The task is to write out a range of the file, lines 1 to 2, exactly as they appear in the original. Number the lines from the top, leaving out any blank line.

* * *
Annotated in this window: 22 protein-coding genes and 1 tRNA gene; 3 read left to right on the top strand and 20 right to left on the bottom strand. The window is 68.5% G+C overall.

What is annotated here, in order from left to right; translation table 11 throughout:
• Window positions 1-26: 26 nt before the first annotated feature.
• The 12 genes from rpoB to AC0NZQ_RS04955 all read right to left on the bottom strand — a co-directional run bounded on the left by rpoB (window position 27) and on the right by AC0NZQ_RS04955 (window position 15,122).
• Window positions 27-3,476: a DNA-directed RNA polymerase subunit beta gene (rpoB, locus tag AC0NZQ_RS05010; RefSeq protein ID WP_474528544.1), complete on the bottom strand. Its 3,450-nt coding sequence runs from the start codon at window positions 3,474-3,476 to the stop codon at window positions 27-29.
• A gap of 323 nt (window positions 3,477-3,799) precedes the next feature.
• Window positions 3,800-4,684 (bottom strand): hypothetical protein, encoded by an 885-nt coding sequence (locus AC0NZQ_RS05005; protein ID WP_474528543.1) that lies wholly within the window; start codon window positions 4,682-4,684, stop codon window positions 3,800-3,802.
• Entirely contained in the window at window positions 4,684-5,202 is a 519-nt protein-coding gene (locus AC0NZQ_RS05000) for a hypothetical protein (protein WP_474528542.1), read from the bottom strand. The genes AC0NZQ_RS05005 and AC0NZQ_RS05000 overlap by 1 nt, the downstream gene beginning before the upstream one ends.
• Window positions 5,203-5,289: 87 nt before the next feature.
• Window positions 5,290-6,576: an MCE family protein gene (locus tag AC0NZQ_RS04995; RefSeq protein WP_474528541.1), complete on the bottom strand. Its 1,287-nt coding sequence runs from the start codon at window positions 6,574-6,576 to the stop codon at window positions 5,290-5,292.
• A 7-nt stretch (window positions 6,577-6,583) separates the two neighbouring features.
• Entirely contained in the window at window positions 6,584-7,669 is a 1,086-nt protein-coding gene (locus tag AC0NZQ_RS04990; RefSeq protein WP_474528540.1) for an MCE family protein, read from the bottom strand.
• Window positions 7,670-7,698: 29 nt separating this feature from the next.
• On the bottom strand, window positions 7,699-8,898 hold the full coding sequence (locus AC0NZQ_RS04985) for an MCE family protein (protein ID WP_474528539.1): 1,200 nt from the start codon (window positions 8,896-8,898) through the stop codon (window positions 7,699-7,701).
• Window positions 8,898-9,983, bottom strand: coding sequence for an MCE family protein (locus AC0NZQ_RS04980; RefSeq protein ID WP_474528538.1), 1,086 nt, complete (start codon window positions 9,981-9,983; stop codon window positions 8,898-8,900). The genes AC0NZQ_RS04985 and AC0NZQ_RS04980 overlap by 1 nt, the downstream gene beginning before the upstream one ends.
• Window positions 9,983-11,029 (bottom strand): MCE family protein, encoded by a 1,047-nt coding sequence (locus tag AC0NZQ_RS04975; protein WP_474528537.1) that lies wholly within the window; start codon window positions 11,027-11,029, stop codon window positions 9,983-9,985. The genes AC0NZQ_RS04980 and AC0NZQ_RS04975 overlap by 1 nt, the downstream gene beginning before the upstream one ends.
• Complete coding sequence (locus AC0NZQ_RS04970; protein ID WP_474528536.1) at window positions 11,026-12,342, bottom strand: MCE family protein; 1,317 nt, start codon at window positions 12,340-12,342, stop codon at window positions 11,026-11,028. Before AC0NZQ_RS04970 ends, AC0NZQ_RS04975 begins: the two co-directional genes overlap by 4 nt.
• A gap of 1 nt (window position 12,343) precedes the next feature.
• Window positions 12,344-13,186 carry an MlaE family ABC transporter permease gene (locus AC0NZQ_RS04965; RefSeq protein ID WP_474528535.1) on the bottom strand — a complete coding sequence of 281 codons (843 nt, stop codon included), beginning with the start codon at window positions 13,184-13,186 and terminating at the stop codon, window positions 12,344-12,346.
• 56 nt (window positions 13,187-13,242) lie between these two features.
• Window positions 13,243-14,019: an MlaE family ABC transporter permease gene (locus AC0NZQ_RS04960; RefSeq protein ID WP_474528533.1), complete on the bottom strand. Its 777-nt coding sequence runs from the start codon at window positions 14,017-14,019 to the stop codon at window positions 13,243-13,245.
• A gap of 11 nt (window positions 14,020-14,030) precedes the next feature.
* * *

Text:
Annotated in this window: 22 protein-coding genes and 1 tRNA gene; 3 read left to right on the top strand and 20 right to left on the bottom strand. The window is 68.5% G+C overall.

What is annotated here, in order from left to right; translation table 11 throughout: